(HealthDay News) — Women with BRCA-associated early-stage breast cancer who receive bilateral mastectomy are less likely to die from breast cancer than those who receive a unilateral mastectomy, according to research published February 11 in BMJ.

Kelly Metcalfe, MD, of the University of Toronto, and colleagues performed a retrospective analysis of data for 390 women, carriers of the BRCA1 or BRCA2 mutations, who underwent unilateral mastectomy or bilateral mastectomy (181 patients) as initial treatment for stage I or II breast cancer.

The researchers found that, at 20 years (median follow-up time, 14.3 years), the survival rate for women with hereditary breast cancer was 88% (95% confidence interval [CI], 83 to 93%) for those who had bilateral mastectomy and 66% (95 percent CI, 59 to 73%) for those who had unilateral mastectomy. According to multivariable analysis, women with hereditary breast cancer who received a mastectomy of the contralateral breast were 48% less likely to die from breast cancer (hazard ratio [HR], 0.52; 95% CI, 0.29–0.93; P=0.03). According to propensity score-adjusted analysis of 79 matched pairs, bilateral mastectomy was not significantly associated with reduced risk of death from breast cancer (HR, 0.60; 95% CI, 0.34–1.06; P=0.08).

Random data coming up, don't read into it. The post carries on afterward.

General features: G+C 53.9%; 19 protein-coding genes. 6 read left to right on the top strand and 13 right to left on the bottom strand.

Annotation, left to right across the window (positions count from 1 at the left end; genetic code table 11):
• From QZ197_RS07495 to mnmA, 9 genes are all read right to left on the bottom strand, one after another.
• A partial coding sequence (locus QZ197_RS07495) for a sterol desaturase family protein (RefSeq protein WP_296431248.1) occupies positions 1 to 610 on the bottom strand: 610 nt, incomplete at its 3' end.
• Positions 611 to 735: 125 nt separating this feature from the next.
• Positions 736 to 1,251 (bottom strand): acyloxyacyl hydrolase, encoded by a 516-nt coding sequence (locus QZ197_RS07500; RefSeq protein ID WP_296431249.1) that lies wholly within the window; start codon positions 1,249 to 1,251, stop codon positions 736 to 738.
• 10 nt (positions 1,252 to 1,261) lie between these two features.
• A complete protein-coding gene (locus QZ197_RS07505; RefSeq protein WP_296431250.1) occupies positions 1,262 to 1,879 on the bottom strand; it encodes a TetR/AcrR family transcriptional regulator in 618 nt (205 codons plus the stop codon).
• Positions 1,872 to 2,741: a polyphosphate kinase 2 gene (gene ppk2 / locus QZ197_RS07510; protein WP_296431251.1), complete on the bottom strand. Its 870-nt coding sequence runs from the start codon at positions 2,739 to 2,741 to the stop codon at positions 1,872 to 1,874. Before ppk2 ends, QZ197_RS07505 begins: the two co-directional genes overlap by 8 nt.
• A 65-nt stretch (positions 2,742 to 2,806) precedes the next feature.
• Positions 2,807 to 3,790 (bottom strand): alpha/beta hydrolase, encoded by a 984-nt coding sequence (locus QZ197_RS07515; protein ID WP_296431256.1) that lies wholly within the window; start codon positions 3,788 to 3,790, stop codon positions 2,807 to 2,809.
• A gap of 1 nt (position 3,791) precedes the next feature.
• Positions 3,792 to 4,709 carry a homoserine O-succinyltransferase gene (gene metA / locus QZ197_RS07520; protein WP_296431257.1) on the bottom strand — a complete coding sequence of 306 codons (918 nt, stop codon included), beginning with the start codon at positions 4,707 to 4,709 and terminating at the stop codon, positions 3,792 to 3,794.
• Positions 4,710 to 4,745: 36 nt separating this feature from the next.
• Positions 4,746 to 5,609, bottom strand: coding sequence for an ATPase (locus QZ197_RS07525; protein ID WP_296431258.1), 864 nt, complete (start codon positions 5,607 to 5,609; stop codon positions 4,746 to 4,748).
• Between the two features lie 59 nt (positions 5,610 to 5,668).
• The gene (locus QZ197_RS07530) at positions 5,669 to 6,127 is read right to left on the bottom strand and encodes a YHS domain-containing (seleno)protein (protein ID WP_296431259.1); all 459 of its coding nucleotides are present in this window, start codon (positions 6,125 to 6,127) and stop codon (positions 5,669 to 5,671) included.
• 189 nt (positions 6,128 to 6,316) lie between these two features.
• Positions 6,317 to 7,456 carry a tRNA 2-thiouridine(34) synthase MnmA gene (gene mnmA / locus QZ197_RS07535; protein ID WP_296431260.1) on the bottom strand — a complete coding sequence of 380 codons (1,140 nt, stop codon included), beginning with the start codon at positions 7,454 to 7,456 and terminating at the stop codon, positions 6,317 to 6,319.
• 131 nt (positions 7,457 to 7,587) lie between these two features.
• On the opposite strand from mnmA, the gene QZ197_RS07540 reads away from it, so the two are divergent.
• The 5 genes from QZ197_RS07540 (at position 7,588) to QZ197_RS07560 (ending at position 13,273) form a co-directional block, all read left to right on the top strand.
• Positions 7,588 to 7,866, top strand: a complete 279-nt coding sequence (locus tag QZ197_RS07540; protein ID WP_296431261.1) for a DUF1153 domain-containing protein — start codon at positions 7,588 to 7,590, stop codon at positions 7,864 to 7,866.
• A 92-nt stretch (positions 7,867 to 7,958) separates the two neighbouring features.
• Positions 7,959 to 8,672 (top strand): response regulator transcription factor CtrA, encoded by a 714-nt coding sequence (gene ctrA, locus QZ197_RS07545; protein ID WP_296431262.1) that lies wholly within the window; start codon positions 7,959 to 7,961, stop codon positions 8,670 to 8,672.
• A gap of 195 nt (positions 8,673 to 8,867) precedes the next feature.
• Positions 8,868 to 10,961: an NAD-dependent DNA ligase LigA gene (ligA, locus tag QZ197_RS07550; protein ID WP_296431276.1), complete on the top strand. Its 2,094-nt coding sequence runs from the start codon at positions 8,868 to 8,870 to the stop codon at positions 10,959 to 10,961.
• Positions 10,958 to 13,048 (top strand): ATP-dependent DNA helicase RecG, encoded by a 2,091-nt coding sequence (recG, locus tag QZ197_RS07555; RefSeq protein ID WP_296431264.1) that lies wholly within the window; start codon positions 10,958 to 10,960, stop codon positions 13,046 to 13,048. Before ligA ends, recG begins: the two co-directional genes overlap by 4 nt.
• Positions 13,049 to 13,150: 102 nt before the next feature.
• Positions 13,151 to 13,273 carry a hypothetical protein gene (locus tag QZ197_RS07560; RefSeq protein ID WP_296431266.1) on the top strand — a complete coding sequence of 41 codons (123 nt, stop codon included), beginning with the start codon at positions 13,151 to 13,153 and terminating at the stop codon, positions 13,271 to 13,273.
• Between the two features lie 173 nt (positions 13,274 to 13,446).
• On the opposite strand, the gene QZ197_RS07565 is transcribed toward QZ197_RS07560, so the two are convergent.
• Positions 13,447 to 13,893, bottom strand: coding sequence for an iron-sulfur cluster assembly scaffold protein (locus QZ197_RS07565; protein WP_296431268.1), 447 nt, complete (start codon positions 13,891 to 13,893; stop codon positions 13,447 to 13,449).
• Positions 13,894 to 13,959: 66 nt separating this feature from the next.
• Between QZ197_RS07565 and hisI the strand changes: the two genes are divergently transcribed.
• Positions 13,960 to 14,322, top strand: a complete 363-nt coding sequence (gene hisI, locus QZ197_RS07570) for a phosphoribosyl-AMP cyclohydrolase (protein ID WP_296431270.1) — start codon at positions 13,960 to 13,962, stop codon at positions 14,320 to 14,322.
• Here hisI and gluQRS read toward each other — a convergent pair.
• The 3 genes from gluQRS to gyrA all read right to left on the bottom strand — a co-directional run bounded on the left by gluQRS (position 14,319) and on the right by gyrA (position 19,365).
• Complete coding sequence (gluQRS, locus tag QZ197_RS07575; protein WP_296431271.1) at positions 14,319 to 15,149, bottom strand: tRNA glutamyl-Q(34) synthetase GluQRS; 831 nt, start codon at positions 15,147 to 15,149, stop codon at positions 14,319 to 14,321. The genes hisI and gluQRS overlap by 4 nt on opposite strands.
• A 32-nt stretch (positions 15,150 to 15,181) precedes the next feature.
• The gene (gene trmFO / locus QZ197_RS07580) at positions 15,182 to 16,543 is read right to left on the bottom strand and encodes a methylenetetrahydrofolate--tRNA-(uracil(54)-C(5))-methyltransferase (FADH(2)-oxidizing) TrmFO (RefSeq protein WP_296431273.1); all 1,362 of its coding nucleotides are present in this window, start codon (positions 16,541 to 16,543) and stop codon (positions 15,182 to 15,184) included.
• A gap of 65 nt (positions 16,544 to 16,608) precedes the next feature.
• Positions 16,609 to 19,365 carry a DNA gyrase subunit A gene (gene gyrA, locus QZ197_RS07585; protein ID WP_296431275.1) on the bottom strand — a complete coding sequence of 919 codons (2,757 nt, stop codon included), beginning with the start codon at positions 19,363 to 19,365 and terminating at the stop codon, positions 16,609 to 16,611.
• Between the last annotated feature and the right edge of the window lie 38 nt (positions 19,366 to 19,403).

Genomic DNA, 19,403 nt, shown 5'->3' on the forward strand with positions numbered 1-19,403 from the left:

“Given the worse prognosis of BRCA1/2 associated breast cancers, the absence of mammary tissue after a contralateral mastectomy should translate into a reduction of breast cancer related deaths,” writes the author of an accompanying editorial. “Nevertheless, larger studies tackling this issue are needed.”

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